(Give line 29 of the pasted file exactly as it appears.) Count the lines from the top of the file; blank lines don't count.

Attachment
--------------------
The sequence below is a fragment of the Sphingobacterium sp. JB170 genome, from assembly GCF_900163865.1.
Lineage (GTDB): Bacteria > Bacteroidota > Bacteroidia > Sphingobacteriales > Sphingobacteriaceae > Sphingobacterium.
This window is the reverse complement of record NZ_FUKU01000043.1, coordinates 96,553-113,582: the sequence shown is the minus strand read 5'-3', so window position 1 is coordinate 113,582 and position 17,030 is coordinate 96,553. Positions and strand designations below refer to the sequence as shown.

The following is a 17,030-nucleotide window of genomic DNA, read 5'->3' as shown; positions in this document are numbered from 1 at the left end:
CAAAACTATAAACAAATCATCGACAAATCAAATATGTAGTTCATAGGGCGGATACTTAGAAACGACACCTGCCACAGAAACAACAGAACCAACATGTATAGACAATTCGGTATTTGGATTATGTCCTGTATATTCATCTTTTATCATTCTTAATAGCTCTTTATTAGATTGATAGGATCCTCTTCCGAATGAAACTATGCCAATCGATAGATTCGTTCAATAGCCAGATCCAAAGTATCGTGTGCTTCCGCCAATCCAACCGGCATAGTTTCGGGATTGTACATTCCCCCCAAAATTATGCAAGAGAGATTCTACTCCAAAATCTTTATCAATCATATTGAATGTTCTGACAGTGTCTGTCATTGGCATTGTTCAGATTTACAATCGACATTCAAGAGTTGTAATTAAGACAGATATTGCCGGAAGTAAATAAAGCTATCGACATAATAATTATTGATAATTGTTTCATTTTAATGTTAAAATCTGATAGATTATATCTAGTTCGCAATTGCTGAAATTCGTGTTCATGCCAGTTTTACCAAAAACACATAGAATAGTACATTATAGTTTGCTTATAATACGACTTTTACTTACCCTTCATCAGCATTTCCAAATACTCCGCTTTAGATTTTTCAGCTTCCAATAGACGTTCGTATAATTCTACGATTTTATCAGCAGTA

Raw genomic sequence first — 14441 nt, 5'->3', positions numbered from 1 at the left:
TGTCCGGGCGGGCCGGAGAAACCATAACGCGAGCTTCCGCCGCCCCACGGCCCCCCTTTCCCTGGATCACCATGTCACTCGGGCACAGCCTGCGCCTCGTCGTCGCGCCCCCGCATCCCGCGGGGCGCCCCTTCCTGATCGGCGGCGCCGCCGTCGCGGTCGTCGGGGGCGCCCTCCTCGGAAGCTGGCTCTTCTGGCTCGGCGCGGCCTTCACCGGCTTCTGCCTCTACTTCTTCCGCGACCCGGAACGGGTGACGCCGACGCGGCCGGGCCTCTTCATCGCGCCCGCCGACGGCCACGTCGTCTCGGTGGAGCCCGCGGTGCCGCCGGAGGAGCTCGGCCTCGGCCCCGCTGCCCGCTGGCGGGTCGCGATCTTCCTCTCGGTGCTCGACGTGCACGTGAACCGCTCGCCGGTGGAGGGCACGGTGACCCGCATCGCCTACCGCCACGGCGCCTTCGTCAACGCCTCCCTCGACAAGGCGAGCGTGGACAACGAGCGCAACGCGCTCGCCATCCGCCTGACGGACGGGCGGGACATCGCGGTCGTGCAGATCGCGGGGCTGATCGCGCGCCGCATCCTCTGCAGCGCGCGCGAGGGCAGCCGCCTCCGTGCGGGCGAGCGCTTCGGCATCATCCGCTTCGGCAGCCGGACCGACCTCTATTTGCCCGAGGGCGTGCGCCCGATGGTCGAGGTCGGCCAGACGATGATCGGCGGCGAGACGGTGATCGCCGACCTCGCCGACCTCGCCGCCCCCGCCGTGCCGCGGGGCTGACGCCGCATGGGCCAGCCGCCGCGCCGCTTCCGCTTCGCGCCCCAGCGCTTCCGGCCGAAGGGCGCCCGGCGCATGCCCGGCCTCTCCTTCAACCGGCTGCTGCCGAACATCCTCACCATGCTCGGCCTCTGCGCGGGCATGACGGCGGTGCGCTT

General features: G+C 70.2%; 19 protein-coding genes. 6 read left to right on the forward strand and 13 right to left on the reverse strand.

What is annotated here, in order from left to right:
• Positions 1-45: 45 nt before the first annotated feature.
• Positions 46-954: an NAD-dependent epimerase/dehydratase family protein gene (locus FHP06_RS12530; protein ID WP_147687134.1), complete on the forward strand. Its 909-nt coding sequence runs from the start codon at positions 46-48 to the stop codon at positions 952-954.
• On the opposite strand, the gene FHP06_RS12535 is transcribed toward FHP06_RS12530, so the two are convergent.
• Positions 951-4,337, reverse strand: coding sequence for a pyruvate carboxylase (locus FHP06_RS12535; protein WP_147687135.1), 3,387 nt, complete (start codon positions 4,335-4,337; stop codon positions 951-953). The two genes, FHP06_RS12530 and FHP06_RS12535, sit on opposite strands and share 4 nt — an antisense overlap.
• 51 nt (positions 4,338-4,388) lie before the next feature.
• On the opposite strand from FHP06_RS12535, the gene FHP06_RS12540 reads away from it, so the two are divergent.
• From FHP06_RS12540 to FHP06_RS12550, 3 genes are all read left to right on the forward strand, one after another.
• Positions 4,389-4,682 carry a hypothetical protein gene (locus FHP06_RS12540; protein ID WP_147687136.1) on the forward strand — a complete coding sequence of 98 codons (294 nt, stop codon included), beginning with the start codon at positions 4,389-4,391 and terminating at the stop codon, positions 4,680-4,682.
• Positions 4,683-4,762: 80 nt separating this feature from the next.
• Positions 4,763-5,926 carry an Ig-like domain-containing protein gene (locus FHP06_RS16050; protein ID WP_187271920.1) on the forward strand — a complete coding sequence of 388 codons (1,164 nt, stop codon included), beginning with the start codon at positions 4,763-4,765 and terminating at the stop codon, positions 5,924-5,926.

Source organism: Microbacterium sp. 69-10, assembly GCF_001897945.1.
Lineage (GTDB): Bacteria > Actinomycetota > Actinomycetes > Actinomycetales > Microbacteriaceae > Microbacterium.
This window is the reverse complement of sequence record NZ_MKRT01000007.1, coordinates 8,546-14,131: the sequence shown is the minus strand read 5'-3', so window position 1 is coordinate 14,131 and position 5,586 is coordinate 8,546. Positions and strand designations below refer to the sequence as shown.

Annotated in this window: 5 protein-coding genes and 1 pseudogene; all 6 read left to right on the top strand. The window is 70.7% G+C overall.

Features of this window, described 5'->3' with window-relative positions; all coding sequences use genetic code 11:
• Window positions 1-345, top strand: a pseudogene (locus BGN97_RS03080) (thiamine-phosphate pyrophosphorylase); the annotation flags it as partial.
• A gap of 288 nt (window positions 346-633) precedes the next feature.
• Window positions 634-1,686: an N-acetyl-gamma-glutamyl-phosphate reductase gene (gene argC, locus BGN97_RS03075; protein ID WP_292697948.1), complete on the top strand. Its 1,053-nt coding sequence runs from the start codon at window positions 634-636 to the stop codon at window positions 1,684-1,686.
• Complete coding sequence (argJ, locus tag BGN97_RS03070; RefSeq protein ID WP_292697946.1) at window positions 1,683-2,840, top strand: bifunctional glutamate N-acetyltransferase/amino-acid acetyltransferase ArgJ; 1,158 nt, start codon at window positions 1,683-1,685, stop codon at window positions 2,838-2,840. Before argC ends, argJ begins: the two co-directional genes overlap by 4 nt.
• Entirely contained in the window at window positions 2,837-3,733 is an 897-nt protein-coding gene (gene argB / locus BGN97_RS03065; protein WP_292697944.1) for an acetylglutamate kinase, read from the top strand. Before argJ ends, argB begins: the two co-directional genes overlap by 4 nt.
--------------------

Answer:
• Entirely contained in the window at window positions 2,837-3,733 is an 897-nt protein-coding gene (gene argB / locus BGN97_RS03065; protein WP_292697944.1) for an acetylglutamate kinase, read from the top strand. Before argJ ends, argB begins: the two co-directional genes overlap by 4 nt.